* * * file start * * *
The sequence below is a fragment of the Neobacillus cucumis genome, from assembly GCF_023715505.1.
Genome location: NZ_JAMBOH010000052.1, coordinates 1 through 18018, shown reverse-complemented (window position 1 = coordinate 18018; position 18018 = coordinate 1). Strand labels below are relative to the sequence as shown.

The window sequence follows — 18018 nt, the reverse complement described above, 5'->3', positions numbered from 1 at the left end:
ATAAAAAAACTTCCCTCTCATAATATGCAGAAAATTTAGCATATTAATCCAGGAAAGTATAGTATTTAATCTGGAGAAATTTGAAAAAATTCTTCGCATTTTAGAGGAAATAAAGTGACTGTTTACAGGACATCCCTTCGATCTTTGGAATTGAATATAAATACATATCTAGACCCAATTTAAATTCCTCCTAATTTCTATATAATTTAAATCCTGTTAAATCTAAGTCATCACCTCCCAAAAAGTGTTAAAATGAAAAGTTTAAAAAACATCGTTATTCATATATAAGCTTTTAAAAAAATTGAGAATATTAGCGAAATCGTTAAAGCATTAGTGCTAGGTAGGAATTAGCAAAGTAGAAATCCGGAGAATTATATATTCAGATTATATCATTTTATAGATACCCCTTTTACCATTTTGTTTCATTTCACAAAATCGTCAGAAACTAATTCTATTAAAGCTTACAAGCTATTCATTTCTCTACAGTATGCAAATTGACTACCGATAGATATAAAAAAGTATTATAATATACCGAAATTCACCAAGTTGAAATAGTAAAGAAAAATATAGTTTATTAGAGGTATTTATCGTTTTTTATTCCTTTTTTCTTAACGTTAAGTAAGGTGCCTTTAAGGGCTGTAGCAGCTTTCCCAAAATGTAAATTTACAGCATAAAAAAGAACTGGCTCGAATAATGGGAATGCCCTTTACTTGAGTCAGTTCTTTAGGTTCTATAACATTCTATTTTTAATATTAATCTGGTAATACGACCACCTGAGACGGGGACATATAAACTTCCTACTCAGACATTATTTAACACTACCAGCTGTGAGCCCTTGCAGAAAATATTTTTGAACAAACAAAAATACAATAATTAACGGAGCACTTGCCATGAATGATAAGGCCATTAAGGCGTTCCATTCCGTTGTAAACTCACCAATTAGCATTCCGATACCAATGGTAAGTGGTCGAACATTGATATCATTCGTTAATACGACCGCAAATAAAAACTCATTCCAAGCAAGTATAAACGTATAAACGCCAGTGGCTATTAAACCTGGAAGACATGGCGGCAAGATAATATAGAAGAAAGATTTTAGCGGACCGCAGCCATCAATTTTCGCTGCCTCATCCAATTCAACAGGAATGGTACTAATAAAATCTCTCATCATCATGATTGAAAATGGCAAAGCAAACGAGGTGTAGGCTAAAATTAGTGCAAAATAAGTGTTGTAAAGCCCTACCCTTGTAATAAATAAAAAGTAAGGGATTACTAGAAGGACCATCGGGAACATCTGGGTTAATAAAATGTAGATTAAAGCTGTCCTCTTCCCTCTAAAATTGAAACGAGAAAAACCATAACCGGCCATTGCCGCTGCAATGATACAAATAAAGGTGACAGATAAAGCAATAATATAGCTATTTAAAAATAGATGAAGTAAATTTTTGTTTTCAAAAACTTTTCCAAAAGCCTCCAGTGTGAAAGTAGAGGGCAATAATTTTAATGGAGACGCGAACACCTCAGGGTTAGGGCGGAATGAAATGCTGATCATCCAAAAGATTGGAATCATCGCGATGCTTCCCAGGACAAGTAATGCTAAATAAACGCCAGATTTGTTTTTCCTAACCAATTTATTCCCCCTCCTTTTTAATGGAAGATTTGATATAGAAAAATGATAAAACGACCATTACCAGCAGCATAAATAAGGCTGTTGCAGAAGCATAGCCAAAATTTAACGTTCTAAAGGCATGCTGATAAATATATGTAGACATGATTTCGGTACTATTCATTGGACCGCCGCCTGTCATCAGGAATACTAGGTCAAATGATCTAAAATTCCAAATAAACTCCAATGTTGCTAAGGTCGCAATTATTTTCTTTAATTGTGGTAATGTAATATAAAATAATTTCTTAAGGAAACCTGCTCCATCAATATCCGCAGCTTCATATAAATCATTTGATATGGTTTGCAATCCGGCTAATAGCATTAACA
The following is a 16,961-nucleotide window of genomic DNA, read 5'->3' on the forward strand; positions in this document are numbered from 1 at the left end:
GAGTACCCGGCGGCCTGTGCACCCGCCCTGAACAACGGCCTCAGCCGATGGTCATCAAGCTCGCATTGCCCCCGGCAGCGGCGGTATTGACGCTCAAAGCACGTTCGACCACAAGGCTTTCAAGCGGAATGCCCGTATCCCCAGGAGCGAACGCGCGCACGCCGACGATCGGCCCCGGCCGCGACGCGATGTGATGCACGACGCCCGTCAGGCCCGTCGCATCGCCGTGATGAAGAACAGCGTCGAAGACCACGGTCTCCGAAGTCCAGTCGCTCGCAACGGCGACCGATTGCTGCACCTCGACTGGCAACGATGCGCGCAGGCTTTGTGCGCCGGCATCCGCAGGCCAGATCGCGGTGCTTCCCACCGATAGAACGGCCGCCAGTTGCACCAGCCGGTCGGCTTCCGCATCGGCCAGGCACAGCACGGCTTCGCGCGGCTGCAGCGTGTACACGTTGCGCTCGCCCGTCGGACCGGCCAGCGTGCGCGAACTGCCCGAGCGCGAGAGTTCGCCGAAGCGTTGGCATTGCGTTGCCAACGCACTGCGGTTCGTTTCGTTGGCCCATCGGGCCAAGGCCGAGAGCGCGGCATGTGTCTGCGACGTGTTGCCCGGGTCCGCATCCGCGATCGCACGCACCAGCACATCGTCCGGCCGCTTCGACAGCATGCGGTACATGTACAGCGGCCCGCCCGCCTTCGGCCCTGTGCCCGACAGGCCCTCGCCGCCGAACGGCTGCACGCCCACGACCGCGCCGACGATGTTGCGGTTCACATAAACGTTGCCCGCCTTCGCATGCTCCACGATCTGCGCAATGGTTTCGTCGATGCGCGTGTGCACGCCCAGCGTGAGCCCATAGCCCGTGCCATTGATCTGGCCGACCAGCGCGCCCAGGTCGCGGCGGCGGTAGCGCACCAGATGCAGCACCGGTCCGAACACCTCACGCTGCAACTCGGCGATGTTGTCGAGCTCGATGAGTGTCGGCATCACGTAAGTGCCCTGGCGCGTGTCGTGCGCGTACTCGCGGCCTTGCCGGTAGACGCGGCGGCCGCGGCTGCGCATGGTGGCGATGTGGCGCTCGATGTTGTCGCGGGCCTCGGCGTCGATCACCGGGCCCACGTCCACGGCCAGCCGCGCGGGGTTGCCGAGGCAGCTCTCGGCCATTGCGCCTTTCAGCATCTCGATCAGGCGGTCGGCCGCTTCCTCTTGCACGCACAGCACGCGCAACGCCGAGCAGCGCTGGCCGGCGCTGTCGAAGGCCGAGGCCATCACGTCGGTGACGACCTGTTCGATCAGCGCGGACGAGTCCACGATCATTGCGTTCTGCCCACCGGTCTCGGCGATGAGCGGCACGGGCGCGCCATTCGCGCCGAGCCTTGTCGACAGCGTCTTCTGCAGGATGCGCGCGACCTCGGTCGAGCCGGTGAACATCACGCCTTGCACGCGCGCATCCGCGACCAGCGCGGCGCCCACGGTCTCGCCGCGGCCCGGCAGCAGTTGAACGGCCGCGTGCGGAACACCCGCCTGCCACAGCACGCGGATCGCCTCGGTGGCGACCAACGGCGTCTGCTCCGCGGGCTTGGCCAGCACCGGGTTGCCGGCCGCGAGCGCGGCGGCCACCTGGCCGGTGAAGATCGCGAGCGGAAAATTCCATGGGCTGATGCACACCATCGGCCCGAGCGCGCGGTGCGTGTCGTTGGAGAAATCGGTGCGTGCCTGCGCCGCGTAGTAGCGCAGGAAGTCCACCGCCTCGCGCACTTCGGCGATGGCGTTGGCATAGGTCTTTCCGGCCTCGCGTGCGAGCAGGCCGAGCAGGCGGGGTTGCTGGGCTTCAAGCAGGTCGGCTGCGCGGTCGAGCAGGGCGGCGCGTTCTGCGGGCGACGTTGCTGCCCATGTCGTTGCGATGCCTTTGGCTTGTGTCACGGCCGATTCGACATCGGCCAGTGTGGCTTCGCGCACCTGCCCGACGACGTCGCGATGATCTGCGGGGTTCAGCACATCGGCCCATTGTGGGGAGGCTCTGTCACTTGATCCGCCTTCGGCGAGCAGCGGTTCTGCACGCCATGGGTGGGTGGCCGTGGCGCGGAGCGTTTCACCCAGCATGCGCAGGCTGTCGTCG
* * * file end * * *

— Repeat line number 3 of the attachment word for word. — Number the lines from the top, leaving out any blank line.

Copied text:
The window sequence follows — 18018 nt, the reverse complement described above, 5'->3', positions numbered from 1 at the left end: